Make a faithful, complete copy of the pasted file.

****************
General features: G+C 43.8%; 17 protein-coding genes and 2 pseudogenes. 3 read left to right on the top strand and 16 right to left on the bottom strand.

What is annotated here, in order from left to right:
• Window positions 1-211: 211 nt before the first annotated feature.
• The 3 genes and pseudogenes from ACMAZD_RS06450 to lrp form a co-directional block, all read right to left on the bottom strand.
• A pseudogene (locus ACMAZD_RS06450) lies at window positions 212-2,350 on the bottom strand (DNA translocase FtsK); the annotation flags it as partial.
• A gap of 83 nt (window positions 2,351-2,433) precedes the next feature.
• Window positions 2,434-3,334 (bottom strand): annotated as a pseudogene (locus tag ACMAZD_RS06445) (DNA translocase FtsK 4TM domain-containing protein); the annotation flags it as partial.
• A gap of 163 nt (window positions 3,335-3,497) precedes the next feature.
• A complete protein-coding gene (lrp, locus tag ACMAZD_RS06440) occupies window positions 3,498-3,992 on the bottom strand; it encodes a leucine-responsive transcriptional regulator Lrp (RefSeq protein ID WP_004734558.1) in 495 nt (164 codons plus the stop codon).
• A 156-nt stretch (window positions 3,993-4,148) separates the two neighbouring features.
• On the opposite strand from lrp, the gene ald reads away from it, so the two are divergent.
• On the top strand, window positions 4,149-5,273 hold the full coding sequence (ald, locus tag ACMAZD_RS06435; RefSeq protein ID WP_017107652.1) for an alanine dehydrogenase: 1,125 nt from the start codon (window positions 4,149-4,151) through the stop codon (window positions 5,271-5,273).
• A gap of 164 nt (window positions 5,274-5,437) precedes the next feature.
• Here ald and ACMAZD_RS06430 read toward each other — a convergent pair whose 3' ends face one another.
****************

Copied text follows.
General features: G+C 43.8%; 17 protein-coding genes and 2 pseudogenes. 3 read left to right on the top strand and 16 right to left on the bottom strand.

What is annotated here, in order from left to right:
• Window positions 1-211: 211 nt before the first annotated feature.
• The 3 genes and pseudogenes from ACMAZD_RS06450 to lrp form a co-directional block, all read right to left on the bottom strand.
• A pseudogene (locus ACMAZD_RS06450) lies at window positions 212-2,350 on the bottom strand (DNA translocase FtsK); the annotation flags it as partial.
• A gap of 83 nt (window positions 2,351-2,433) precedes the next feature.
• Window positions 2,434-3,334 (bottom strand): annotated as a pseudogene (locus tag ACMAZD_RS06445) (DNA translocase FtsK 4TM domain-containing protein); the annotation flags it as partial.
• A gap of 163 nt (window positions 3,335-3,497) precedes the next feature.
• A complete protein-coding gene (lrp, locus tag ACMAZD_RS06440) occupies window positions 3,498-3,992 on the bottom strand; it encodes a leucine-responsive transcriptional regulator Lrp (RefSeq protein ID WP_004734558.1) in 495 nt (164 codons plus the stop codon).
• A 156-nt stretch (window positions 3,993-4,148) separates the two neighbouring features.
• On the opposite strand from lrp, the gene ald reads away from it, so the two are divergent.
• On the top strand, window positions 4,149-5,273 hold the full coding sequence (ald, locus tag ACMAZD_RS06435; RefSeq protein ID WP_017107652.1) for an alanine dehydrogenase: 1,125 nt from the start codon (window positions 4,149-4,151) through the stop codon (window positions 5,271-5,273).
• A gap of 164 nt (window positions 5,274-5,437) precedes the next feature.
• Here ald and ACMAZD_RS06430 read toward each other — a convergent pair whose 3' ends face one another.